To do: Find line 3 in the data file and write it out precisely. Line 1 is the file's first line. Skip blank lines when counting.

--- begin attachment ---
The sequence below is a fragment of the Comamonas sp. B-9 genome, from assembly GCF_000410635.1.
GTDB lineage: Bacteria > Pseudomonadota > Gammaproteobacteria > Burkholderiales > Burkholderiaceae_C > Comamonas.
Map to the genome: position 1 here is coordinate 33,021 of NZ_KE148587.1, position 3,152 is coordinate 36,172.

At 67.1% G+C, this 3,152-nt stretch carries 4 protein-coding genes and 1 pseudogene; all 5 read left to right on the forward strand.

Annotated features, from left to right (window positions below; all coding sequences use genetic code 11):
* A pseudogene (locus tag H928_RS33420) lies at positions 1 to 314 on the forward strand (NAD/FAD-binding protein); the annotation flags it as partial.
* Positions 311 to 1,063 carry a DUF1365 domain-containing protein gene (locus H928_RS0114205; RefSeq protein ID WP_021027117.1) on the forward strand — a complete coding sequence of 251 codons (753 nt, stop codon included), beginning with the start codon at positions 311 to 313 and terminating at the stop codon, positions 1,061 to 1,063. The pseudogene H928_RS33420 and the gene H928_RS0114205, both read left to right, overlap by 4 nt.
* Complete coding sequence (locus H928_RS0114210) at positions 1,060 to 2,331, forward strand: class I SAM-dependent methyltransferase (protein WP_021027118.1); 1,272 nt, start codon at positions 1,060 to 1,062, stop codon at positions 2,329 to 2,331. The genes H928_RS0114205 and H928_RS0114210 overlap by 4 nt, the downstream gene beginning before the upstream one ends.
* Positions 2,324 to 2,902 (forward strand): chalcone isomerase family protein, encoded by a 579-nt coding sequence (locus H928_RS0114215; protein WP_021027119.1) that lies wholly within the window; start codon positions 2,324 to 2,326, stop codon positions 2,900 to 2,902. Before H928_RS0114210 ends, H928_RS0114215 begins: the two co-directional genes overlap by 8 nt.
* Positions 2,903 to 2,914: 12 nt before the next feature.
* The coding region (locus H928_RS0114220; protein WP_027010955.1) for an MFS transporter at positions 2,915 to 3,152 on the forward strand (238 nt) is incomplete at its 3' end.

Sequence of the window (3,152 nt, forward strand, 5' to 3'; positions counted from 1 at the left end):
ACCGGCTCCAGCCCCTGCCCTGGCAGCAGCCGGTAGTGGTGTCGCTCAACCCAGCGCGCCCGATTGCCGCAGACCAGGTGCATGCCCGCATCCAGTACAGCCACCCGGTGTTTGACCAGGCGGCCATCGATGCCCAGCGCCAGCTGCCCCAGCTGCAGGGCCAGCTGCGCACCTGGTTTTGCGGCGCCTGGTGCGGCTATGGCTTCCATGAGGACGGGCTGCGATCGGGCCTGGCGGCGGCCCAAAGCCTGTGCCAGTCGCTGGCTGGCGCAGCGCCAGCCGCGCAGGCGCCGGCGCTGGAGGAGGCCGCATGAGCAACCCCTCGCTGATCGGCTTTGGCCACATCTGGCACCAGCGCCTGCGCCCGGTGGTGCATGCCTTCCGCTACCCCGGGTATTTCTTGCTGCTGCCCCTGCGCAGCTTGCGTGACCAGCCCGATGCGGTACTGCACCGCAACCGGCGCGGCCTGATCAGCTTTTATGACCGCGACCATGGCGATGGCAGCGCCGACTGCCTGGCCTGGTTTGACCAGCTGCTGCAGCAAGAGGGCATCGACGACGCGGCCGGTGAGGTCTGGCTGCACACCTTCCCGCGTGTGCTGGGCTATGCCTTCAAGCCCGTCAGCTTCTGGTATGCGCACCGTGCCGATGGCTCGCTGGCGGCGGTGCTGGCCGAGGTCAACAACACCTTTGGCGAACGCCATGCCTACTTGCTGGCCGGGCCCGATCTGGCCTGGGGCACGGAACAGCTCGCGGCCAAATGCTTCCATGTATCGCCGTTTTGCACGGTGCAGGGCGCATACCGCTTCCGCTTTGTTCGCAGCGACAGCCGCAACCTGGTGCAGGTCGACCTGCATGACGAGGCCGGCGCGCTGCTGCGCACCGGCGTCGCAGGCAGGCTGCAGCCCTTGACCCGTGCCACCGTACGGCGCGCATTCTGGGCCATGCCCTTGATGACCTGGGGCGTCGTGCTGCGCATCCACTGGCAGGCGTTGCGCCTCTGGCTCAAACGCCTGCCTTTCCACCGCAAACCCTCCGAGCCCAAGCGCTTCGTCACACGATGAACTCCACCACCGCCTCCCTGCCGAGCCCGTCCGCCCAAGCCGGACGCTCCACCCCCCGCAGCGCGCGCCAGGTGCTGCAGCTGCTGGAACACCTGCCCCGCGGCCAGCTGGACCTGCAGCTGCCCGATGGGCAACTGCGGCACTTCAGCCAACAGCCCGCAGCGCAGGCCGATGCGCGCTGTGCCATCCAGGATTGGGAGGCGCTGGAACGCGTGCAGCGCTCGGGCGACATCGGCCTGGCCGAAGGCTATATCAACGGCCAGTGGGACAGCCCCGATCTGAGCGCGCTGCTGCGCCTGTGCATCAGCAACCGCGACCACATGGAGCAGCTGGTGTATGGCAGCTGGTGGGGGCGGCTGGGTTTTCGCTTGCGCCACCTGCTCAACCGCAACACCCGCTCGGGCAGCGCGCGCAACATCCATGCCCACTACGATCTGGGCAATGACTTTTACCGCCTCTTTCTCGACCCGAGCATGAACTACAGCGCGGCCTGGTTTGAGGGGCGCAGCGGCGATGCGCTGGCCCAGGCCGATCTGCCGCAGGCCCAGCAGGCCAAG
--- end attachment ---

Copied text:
Map to the genome: position 1 here is coordinate 33,021 of NZ_KE148587.1, position 3,152 is coordinate 36,172.